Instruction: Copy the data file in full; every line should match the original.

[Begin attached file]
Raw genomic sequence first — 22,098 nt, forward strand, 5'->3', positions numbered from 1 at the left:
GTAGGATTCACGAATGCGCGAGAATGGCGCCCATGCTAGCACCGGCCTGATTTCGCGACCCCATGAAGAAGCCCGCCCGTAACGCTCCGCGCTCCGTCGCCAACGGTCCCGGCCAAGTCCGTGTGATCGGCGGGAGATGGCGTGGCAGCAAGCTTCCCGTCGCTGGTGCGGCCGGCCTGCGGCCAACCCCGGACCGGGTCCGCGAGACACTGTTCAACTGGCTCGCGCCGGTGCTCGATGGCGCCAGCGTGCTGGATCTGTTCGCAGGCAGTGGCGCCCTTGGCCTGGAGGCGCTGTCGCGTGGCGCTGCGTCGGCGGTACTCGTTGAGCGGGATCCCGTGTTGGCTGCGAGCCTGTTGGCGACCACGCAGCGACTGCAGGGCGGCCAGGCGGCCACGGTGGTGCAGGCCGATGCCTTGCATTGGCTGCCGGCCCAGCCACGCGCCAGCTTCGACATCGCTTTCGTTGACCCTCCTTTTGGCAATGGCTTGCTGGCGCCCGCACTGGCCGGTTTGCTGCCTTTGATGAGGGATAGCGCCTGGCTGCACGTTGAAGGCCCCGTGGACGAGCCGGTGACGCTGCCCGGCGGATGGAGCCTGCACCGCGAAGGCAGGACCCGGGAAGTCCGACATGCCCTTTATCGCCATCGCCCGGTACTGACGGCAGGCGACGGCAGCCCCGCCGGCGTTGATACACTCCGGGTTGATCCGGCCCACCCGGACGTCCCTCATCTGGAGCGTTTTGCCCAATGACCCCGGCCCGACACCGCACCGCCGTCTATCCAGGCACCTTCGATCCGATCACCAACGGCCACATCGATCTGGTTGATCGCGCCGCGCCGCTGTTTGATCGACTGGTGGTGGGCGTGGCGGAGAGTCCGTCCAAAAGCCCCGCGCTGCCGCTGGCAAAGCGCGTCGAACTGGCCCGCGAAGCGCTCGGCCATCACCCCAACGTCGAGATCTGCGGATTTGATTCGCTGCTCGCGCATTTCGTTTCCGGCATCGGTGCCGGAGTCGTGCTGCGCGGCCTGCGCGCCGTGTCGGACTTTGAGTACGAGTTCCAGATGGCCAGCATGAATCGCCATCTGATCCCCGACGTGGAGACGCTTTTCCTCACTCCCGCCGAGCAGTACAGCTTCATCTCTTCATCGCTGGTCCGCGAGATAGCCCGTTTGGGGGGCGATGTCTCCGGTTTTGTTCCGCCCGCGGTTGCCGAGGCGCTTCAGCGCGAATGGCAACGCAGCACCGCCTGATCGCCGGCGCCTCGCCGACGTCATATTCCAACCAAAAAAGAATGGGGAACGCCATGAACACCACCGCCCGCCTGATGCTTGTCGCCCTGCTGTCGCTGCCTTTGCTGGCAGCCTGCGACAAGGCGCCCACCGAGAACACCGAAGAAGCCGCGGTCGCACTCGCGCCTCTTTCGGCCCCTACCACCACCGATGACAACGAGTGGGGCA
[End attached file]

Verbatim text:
Raw genomic sequence first — 22,098 nt, forward strand, 5'->3', positions numbered from 1 at the left:
GTAGGATTCACGAATGCGCGAGAATGGCGCCCATGCTAGCACCGGCCTGATTTCGCGACCCCATGAAGAAGCCCGCCCGTAACGCTCCGCGCTCCGTCGCCAACGGTCCCGGCCAAGTCCGTGTGATCGGCGGGAGATGGCGTGGCAGCAAGCTTCCCGTCGCTGGTGCGGCCGGCCTGCGGCCAACCCCGGACCGGGTCCGCGAGACACTGTTCAACTGGCTCGCGCCGGTGCTCGATGGCGCCAGCGTGCTGGATCTGTTCGCAGGCAGTGGCGCCCTTGGCCTGGAGGCGCTGTCGCGTGGCGCTGCGTCGGCGGTACTCGTTGAGCGGGATCCCGTGTTGGCTGCGAGCCTGTTGGCGACCACGCAGCGACTGCAGGGCGGCCAGGCGGCCACGGTGGTGCAGGCCGATGCCTTGCATTGGCTGCCGGCCCAGCCACGCGCCAGCTTCGACATCGCTTTCGTTGACCCTCCTTTTGGCAATGGCTTGCTGGCGCCCGCACTGGCCGGTTTGCTGCCTTTGATGAGGGATAGCGCCTGGCTGCACGTTGAAGGCCCCGTGGACGAGCCGGTGACGCTGCCCGGCGGATGGAGCCTGCACCGCGAAGGCAGGACCCGGGAAGTCCGACATGCCCTTTATCGCCATCGCCCGGTACTGACGGCAGGCGACGGCAGCCCCGCCGGCGTTGATACACTCCGGGTTGATCCGGCCCACCCGGACGTCCCTCATCTGGAGCGTTTTGCCCAATGACCCCGGCCCGACACCGCACCGCCGTCTATCCAGGCACCTTCGATCCGATCACCAACGGCCACATCGATCTGGTTGATCGCGCCGCGCCGCTGTTTGATCGACTGGTGGTGGGCGTGGCGGAGAGTCCGTCCAAAAGCCCCGCGCTGCCGCTGGCAAAGCGCGTCGAACTGGCCCGCGAAGCGCTCGGCCATCACCCCAACGTCGAGATCTGCGGATTTGATTCGCTGCTCGCGCATTTCGTTTCCGGCATCGGTGCCGGAGTCGTGCTGCGCGGCCTGCGCGCCGTGTCGGACTTTGAGTACGAGTTCCAGATGGCCAGCATGAATCGCCATCTGATCCCCGACGTGGAGACGCTTTTCCTCACTCCCGCCGAGCAGTACAGCTTCATCTCTTCATCGCTGGTCCGCGAGATAGCCCGTTTGGGGGGCGATGTCTCCGGTTTTGTTCCGCCCGCGGTTGCCGAGGCGCTTCAGCGCGAATGGCAACGCAGCACCGCCTGATCGCCGGCGCCTCGCCGACGTCATATTCCAACCAAAAAAGAATGGGGAACGCCATGAACACCACCGCCCGCCTGATGCTTGTCGCCCTGCTGTCGCTGCCTTTGCTGGCAGCCTGCGACAAGGCGCCCACCGAGAACACCGAAGAAGCCGCGGTCGCACTCGCGCCTCTTTCGGCCCCTACCACCACCGATGACAACGAGTGGGGCA